Owensboro, Kentucky, pastor Brian Gibson spoke at an event in Washington, D.C., Tuesday that combined religion with support for President Donald Trump’s attempt to overturn the results of the election.  

“How many of you all believe that the people we elected are going to do what’s right tomorrow?” Gibson asked the crowd at Washington’s Freedom Plaza, as flags emblazoned with Trump’s name fluttered behind him. “And they are going to stand against all of the injustice and the fake votes?”

Gibson was among the dozens — perhaps hundreds — of people who traveled from the Ohio Valley to attend events planned to coincide with the Congressional session on January 6 to certify the results of the Electoral College.


Liam Niemayer

He asked her if she was cold. A wind whips around the park in western Kentucky a couple days before Christmas. He puts his arm around her as they move closer together on the bench.

Blake Livesay, 27, met Laura Brooke, 31, online earlier in 2020, and they’ve been inseparable since. She liked his way with words, “like a walking, talking Hallmark card.” He fell in love with her two kids from a past relationship. 

With the hardships they’ve been through this pandemic, the couple said they at least have each other. But their struggles have been crushing for them.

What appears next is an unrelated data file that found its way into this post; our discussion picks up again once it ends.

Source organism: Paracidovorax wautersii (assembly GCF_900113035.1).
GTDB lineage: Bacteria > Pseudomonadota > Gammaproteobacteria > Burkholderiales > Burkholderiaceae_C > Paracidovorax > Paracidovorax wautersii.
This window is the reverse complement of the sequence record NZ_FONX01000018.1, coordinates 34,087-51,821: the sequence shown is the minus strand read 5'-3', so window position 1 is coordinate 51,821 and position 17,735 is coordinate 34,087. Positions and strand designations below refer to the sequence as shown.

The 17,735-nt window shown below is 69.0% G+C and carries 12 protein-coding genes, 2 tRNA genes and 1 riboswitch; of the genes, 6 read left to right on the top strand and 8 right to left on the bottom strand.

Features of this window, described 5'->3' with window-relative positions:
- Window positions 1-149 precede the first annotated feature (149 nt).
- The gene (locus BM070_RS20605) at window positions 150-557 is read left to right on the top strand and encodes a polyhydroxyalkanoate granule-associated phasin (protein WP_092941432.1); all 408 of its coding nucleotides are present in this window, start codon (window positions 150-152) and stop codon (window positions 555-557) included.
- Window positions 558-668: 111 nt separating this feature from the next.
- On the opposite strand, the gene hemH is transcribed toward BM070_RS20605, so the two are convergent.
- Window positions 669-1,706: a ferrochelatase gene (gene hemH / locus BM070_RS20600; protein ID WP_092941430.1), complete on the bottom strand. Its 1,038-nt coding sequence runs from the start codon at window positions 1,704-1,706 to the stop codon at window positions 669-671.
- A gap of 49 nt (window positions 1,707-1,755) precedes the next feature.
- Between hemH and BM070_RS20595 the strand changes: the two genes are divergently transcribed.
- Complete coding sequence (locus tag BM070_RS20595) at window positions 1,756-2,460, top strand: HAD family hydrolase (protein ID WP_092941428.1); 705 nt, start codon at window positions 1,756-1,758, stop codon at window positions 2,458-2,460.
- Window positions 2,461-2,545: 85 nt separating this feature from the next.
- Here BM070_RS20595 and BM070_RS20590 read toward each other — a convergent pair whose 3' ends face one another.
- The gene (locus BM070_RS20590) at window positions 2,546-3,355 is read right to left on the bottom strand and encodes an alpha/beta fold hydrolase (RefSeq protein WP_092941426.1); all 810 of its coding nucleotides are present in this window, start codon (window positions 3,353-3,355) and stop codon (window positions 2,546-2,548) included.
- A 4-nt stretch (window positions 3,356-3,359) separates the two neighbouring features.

Andiamo White

A new billboard in a western Kentucky town calls for the termination of a local school district superintendent after an old photo of the school official in blackface resurfaced.

The billboard in Paducah, Kentucky shows a picture of Paducah Public Schools Superintendent Donald Shively in blackface and states “race is not a costume.” The billboard is paid for by a Louisville civil rights organization, All of Us or None, and a group of local parents of students and community members calling for Shively’s termination.


Liam Niemeyer

Holiday light displays are spread out across Bob Noble park in Paducah, Kentucky, lighting up the barren trees at night for the community to drive by. The park has long been a gathering place for the small city, with performances at an amphitheater and swimming during the summer.

Shirley Massie, 76, sits at one the park shelters, proudly wearing a Paducah Tilghman High School football hat — her son was quarterback and wore the number “1”. She points out to the direction where her mother’s house was, saying how the park was nearby in her childhood.

“I never went to Noble Park as a child because I couldn't come over here as a child,” she said. “Jim Crow was really out there during the time that I grew up. But I think my parents protected me from it.”


Alice Welch